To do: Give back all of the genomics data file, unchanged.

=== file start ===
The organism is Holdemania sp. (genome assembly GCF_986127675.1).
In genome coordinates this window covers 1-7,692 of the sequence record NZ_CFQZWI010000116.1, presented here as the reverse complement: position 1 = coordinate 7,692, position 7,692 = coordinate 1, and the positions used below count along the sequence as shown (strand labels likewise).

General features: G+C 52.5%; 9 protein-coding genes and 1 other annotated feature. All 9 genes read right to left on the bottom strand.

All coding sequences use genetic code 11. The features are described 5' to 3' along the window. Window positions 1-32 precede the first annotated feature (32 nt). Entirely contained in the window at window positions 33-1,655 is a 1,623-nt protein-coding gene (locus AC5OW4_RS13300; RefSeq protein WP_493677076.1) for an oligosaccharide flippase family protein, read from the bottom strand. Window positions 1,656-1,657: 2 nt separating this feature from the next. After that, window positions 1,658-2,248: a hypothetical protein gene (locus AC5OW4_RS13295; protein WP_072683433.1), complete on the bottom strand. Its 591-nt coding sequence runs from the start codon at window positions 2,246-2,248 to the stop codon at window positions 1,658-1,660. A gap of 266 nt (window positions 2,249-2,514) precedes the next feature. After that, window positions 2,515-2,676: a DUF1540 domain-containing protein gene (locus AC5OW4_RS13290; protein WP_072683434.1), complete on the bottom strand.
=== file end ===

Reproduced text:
The organism is Holdemania sp. (genome assembly GCF_986127675.1).
In genome coordinates this window covers 1-7,692 of the sequence record NZ_CFQZWI010000116.1, presented here as the reverse complement: position 1 = coordinate 7,692, position 7,692 = coordinate 1, and the positions used below count along the sequence as shown (strand labels likewise).

General features: G+C 52.5%; 9 protein-coding genes and 1 other annotated feature. All 9 genes read right to left on the bottom strand.

All coding sequences use genetic code 11. The features are described 5' to 3' along the window. Window positions 1-32 precede the first annotated feature (32 nt). Entirely contained in the window at window positions 33-1,655 is a 1,623-nt protein-coding gene (locus AC5OW4_RS13300; RefSeq protein WP_493677076.1) for an oligosaccharide flippase family protein, read from the bottom strand. Window positions 1,656-1,657: 2 nt separating this feature from the next. After that, window positions 1,658-2,248: a hypothetical protein gene (locus AC5OW4_RS13295; protein WP_072683433.1), complete on the bottom strand. Its 591-nt coding sequence runs from the start codon at window positions 2,246-2,248 to the stop codon at window positions 1,658-1,660. A gap of 266 nt (window positions 2,249-2,514) precedes the next feature. After that, window positions 2,515-2,676: a DUF1540 domain-containing protein gene (locus AC5OW4_RS13290; protein WP_072683434.1), complete on the bottom strand.